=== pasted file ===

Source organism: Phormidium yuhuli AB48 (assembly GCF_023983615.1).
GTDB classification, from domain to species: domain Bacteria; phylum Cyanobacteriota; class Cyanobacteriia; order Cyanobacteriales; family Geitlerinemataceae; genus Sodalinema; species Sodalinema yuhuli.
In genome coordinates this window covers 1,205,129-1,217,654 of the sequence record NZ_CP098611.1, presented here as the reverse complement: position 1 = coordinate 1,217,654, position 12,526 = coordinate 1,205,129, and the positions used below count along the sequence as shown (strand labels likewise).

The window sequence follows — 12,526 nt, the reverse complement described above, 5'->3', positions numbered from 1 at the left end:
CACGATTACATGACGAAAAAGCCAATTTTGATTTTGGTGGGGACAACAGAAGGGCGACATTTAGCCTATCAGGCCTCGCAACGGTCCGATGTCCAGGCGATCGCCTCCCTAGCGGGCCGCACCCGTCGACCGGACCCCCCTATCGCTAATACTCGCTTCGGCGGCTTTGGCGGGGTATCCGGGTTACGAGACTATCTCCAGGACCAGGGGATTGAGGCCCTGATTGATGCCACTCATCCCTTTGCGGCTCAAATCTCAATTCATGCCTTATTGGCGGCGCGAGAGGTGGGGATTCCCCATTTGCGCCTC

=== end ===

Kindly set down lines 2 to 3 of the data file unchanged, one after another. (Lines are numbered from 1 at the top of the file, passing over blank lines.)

GTDB classification, from domain to species: domain Bacteria; phylum Cyanobacteriota; class Cyanobacteriia; order Cyanobacteriales; family Geitlerinemataceae; genus Sodalinema; species Sodalinema yuhuli.
In genome coordinates this window covers 1,205,129-1,217,654 of the sequence record NZ_CP098611.1, presented here as the reverse complement: position 1 = coordinate 1,217,654, position 12,526 = coordinate 1,205,129, and the positions used below count along the sequence as shown (strand labels likewise).